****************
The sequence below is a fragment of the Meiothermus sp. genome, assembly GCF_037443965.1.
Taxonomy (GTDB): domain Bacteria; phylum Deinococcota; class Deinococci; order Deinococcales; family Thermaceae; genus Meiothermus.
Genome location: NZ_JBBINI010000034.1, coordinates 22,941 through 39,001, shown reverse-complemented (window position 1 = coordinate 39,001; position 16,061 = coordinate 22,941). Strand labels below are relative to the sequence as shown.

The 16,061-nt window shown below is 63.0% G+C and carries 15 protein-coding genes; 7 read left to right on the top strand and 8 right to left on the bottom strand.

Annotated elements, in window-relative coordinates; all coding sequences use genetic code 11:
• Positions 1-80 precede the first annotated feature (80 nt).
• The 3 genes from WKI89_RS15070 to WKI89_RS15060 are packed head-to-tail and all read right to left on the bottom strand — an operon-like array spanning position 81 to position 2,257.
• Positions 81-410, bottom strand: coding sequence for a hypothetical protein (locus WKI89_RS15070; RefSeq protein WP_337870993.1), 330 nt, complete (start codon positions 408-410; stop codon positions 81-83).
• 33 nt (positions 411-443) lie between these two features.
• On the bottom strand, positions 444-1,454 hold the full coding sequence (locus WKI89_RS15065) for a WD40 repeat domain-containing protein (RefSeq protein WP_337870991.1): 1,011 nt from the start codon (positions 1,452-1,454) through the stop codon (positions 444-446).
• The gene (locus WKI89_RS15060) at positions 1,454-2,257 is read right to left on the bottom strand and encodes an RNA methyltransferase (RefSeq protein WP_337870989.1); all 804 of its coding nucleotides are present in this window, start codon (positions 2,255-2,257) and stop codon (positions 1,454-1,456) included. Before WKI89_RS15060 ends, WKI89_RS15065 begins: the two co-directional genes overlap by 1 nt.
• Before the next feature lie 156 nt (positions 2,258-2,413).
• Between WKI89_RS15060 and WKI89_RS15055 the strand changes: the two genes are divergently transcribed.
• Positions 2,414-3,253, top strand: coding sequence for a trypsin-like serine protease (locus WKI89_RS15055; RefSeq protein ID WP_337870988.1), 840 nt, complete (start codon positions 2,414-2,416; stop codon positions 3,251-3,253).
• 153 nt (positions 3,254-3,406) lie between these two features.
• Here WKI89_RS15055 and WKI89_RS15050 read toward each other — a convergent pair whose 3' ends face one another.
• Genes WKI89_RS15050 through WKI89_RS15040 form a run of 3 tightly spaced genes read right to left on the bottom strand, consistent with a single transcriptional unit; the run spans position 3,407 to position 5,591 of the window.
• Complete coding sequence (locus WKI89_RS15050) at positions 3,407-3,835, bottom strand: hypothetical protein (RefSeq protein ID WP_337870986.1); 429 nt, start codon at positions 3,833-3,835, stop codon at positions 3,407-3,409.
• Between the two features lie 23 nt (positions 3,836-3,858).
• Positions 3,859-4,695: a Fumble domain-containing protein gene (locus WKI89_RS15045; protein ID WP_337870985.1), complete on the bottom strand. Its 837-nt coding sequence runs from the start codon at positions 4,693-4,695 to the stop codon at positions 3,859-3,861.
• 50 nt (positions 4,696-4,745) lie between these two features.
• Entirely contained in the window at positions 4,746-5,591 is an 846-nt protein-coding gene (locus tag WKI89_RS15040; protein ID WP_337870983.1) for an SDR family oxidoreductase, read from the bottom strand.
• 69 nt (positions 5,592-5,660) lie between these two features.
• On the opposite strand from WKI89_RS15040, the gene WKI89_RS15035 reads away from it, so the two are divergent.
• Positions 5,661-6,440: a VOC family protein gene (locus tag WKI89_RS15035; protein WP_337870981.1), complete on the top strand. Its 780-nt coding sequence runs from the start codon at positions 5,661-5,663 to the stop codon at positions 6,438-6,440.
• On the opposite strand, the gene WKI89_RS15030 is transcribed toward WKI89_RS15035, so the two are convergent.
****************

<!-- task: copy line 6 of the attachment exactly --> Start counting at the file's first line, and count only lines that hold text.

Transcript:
• Positions 1-80 precede the first annotated feature (80 nt).